Here's the 3-finger version of the release (affiliate link):

That's a fascinating—and yet very simple—design, that can provide some real advantage: if you have a wonky draw cycle and anchor, the D-loop on your bow string may wiggle around a little bit in the calipers while you're at full draw. A smaller caliper can reduce some of that travel. That's not a game-changer, but it is a nice feature.

It's a Hand-Held, Which is Probably (Still) the Most Popular Type of Release

That design is the "bow-release-of-choice" for many archers and bow hunters, but if you're interested in a wrist release, we usually recommend the Tru Ball Assassin. We're written a review of the Tru Ball Assassin Bow Release here.

It's Manufactured in 3-Finger and 4-Finger Varieties

We absolutely love this, because the differences between the feel of a 3-finger release and a 4-finger release are pretty dramatic, and people usually have an inclination to use one or the other.

As a general rule of thumb, 4-finger models provide a little more stability, and they can make it a little easier to draw back your bow string, because you're using all four fingers to grasp the release. That said, they can feel like a little "much," and a friend of ours once said that using a 4-finger release feels a little like doing a pull up. That's an interesting analogy—and not totally wrong!—and 3-fingered releases can feel a little less binding.

Ultimately, though, the choice is up to you. We not only love that Tru Ball made two different versions of the Boss X, we love that many companies are following suit. For the longest time, you didn't really see that in a lot of higher-end bow releases—very often, they came with one design, and that was that. If your release-of-choice didn't come in the design you liked, well, tough cookies, my man. That trend seems to be changing, and manufacturers of bow releases—and particularly higher-end / deluxe releases (like the ​releases made by Carter)—seem to be making a really wide range of models, with all sorts of configurations. We think that's fantastic.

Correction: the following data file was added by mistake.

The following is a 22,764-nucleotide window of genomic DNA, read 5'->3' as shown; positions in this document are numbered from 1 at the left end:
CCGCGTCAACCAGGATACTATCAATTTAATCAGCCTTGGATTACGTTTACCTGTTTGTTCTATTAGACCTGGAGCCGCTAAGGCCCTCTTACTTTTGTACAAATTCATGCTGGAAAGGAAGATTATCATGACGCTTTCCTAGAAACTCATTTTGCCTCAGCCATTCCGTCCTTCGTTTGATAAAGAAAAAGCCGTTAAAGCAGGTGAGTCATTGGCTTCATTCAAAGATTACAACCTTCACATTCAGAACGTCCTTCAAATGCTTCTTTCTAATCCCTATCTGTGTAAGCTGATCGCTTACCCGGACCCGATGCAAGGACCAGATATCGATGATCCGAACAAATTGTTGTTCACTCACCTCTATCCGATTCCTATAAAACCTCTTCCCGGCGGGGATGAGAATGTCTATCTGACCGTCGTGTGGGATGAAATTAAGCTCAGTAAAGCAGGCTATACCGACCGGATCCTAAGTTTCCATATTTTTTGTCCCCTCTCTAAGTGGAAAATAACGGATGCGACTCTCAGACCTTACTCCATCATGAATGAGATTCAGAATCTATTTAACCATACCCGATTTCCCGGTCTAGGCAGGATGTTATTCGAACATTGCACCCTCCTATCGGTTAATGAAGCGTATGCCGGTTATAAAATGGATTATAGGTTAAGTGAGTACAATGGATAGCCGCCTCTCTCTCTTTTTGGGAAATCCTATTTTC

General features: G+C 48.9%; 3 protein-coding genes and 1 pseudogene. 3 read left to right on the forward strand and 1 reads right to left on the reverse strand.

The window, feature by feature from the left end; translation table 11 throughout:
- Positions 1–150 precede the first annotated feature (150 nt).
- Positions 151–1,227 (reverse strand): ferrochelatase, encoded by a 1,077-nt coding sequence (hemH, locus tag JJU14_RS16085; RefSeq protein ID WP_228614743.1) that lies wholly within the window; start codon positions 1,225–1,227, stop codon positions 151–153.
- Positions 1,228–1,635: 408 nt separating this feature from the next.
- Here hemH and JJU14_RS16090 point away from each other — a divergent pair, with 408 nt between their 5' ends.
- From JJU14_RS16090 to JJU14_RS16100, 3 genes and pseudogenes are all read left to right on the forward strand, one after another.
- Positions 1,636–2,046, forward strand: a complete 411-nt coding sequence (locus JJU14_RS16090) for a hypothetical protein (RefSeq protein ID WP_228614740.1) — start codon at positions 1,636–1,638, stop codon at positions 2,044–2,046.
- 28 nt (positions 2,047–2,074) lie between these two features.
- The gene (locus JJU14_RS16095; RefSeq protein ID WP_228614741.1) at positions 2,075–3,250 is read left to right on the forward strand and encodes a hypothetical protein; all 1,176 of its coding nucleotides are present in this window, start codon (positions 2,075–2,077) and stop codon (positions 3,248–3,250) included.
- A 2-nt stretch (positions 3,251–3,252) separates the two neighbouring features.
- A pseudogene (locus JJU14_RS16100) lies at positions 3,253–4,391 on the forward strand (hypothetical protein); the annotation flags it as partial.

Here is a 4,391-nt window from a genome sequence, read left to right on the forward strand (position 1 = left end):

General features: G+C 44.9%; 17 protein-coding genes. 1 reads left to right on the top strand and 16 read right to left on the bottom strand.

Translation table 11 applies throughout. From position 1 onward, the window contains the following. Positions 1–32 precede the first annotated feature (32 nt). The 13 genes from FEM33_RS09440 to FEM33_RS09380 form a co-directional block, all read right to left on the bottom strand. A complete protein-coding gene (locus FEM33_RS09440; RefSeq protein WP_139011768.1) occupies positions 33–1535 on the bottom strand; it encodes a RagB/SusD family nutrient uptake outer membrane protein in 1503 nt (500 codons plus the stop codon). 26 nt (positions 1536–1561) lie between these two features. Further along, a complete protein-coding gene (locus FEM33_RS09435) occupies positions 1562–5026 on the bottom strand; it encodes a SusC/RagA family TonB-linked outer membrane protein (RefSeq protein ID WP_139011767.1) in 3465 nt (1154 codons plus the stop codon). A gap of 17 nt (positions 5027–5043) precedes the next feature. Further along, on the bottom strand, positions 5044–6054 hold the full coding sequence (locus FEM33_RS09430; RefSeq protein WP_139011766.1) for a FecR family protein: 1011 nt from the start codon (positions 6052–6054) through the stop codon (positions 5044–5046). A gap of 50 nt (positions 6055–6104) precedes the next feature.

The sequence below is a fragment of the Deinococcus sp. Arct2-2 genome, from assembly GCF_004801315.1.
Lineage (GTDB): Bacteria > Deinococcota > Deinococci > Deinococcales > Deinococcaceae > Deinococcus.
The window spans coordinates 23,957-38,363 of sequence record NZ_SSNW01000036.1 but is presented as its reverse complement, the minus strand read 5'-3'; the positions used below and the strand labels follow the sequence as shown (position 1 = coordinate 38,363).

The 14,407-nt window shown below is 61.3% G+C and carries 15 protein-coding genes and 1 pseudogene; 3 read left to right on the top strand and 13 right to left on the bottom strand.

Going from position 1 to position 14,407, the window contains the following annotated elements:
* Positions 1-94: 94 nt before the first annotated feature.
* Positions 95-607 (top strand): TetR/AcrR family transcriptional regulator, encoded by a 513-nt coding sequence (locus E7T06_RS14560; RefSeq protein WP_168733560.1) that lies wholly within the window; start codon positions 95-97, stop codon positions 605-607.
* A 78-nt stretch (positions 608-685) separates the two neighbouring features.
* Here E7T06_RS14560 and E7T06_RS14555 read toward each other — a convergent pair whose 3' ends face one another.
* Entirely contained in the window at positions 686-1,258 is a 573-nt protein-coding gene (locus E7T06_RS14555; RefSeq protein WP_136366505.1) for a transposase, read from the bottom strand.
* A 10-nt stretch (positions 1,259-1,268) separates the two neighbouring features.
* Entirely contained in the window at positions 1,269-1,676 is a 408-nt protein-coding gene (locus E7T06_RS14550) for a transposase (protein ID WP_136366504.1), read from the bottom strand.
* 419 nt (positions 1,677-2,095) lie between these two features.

So there’s the good stuff.

But, alas—our Tru Ball Boss X review would not be complete without a few negatives, so…

Two Things You Need to Be Aware Of

We like this bow release a lot and happily recommend it, but there are a few things you need to keep in mind:

The Boss X Can Be Crispy Like a Fall Apple

The Boss can be very “crisp,” or “hot,” if you like—meaning that you can set it so that you’ll shoot your arrows with only the slightest provocation. 

If you've never used a truly "crisp" bow release before, be *very* careful on your first few ends. A no-travel trigger really is a different ball game, and you may let off a few arrows before you expect to. As always, aim only at the target and make sure everyone is behind you, and when you draw the bow string back, make sure your thumb is behind the thumb barrel so it doesn't go off during your draw.

It Can Be Challenging If You’re Wearing Gloves

Thumb releases like this one are great for both target shooting and bow hunting, but be careful on the hunt—especially if you're wearing any kind of glove. A no-travel trigger is SENSITIVE—we put that in all bold caps to accentuate how sensitive it is—and your gloves keep you from really feeling the bow release. In other words, your gloves could cause you to fire an arrow before you mean to, so be careful.

Wrapping Up the Boss

As far as named go, "Boss" is pretty boss, and we think this bow release deserves some praise. You need to be careful with it—and it may not be a great option for new archers or archers who don't have a lot of experiences with bow releases—but for everyone else, we think it's a solid option.

Alright, that's it from us for today. Good luck, happy shooting, and stay safe!